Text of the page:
After President Barack Obama delivered his historic Africa address at the University of Cape Town in South Africa, NewsOne got the opportunity to speak with Senior Advisor to the President Valerie Jarrett in order to gain further insight in to the President’s plans with Africa and ascertain why the world needs to pay attention to the continent right now.
NewsOne: Could you tell me why Africa, why now for the Obama Administration?
Valerie Jarrett: Well, at the beginning of the President’s second term, we thought it was very important to change the paradigm and the relationship between the United States and Africa. That’s what he did at the beginning of his first term, when he visited Ghana. So we wanted to come back and make new commitments. Like [on Sunday], for example, we announced Power Africa, where we will make a major investment of billions of dollars that will help expand the power of Africa. If we do that, it will unleash so much potential that is just sitting there to be harnessed.
We spoke with so many people in the private sector and they want to invest in Africa; they see the potential. Africa is the next continent to experience enormous expansion that will create jobs — not just in Africa but also in their trading partners, including the United States.
[Sunday] was a very emotional day for President Obama, if you could imagine. To be of African [blood]…not just the fact that his father’s from Africa — to return as President of the United States at a time, poignantly, when President Mandela is so extremely ill, and then to go and see again the cell that he occupied and take his children and his wife there…and experience this…very emotional moment with people he loves the most and then address a group of young people; he loves talking to young people. And to try to help inspire them the way he was inspired by Mandela so long ago when he was in college. It was a very extraordinarily moving day — one that I will never forget.
NewsOne: What’s different about Africa now?
VJ: So many countries in Africa have gone through transformation. When you talk about South Africa, just in the space of the last 22 years, you’ve seen President Mandela go from being a prisoner on Robben island to president of a country overseeing its transformation for democracy.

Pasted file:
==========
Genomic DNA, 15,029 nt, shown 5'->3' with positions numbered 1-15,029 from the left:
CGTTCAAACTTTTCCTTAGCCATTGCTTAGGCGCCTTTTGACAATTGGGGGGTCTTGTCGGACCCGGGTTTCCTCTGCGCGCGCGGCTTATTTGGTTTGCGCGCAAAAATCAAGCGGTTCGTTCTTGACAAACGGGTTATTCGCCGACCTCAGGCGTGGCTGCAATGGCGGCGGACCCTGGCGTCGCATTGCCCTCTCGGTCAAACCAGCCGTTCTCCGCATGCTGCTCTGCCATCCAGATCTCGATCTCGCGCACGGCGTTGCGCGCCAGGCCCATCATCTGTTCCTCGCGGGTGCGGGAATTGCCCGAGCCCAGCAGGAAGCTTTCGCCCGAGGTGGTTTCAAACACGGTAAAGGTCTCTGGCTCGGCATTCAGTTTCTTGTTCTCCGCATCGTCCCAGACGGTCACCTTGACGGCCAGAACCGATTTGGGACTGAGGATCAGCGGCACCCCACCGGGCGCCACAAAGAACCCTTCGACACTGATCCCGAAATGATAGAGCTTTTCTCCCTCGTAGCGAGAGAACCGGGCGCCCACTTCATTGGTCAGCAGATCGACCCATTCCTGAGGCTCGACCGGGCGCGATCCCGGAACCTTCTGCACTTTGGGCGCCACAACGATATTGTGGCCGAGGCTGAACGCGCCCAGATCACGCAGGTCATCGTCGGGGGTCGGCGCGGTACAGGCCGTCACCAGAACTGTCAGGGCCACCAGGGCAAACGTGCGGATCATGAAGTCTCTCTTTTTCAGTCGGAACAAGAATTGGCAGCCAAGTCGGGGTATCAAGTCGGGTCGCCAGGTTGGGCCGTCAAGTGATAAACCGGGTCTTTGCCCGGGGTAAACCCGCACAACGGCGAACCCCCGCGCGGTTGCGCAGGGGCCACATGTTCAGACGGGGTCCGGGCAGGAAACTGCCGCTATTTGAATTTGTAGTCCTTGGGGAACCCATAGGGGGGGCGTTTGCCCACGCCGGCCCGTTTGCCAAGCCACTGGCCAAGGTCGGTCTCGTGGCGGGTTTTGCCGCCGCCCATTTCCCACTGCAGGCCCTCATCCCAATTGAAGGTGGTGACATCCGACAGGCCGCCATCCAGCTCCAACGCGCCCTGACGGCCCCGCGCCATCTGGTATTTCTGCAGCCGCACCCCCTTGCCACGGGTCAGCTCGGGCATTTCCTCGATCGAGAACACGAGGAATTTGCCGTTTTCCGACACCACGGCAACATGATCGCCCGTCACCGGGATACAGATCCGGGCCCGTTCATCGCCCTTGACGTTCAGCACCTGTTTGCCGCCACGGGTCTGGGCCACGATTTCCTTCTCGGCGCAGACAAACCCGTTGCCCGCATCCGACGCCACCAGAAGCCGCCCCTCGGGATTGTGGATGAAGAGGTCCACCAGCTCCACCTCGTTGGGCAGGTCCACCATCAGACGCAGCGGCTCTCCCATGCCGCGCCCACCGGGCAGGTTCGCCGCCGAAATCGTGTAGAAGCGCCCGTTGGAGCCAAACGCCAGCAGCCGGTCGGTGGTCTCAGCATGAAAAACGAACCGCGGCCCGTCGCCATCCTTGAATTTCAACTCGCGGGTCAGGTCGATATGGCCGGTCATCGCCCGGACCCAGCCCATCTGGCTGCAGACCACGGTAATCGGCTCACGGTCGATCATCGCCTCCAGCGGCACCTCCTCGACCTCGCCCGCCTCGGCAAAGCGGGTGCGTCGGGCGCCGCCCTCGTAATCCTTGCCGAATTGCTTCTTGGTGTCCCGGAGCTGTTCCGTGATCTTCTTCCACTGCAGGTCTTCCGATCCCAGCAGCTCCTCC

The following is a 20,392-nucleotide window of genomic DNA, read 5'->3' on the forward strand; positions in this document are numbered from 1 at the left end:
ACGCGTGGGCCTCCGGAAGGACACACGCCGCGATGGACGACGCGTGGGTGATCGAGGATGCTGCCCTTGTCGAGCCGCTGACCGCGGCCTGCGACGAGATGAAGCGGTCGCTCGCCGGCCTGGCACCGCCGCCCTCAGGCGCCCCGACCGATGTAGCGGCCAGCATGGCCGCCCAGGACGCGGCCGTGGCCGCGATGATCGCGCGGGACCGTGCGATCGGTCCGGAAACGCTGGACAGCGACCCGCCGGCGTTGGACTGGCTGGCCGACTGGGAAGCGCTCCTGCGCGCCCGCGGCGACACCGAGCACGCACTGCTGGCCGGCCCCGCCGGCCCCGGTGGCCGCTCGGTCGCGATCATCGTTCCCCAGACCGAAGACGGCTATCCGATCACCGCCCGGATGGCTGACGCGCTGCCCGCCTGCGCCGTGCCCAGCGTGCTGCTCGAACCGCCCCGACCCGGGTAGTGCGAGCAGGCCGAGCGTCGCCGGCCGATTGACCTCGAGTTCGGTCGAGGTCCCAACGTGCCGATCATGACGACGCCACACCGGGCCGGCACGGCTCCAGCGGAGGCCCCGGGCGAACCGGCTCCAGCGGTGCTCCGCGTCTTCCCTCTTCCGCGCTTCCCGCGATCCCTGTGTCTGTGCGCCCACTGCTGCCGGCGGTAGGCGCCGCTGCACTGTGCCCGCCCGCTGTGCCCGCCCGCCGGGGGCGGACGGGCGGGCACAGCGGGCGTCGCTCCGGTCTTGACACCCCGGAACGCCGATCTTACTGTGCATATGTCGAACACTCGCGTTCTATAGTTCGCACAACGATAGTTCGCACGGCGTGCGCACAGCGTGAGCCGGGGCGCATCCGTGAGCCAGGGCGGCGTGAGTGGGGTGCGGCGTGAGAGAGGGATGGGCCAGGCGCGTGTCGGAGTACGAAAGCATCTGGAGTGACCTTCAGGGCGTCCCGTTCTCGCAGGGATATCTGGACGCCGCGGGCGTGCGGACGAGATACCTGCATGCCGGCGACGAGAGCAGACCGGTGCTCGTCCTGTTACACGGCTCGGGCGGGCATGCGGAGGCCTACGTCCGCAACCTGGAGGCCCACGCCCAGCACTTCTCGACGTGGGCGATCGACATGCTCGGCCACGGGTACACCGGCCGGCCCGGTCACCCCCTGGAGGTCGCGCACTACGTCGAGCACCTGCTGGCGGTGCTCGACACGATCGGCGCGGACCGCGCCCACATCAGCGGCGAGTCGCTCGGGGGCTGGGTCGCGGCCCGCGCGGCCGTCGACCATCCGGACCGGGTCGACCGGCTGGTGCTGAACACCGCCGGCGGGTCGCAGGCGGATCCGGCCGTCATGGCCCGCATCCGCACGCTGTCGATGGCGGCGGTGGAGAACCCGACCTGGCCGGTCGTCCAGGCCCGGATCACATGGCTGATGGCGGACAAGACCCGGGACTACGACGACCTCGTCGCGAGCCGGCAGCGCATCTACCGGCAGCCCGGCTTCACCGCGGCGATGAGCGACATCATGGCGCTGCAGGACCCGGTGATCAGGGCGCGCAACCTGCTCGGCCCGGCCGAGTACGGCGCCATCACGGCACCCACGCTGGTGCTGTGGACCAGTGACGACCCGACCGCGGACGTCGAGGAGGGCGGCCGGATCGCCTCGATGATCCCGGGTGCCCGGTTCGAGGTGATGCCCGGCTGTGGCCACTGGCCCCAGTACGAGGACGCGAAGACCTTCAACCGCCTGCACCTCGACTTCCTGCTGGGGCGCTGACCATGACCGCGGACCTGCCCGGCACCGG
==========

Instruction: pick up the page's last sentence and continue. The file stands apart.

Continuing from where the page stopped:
The President said [on Sunday] that democracy is so fragile because it is still so new, but it is transformative. When you speak to so many South Africans, they are so committed to the basic principles of democracy. They are willing to fight and sacrifice, and [fighting for their rights] is so recent that they know people in their families and their communities who were imprisoned and tortured and sacrificed so recently for this opportunity.
So I think that part of the energy comes from the proximity of time. They haven’t had the time to become complacent or take anything that’s happening in South Africa for granted, because it happened in their lifetime, and then you couple that with the fact that so many people in South Africa and Africa are young and they are inherently energetic and enthusiastic, so the potential they can unleash is enormous.
Like the President said, The United States doesn’t want to be the only one to invest in Africa. It is important for Africans to ask the questions: “What are you getting out of this?” “Are Africans being put to work?” “Are they being given jobs?” Or is it simply the extraction of wonderful minerals from Africa and then going somewhere else? Are Africans owning the companies and partnering with the companies that are benefiting? Is there corruption? Or is there transparency and honesty so that the African people are actually benefiting – not just those in a position to benefit from the corruption.
The President chose Senegal, South Africa, and Tanzania — these are all countries that have democracies and even expanding those democratic institutions. even just focusing on trade and investment and opportunity.
Because, historically, Africa is seen as a place needing aid. Our aid dollars now are leveraging private sector investment. So rather than simply providing food, we are teaching and helping African companies to go in to agriculture so they can go in to their own capacity to manufacture X. We feel rather than give a man a fish, teach him how to fish.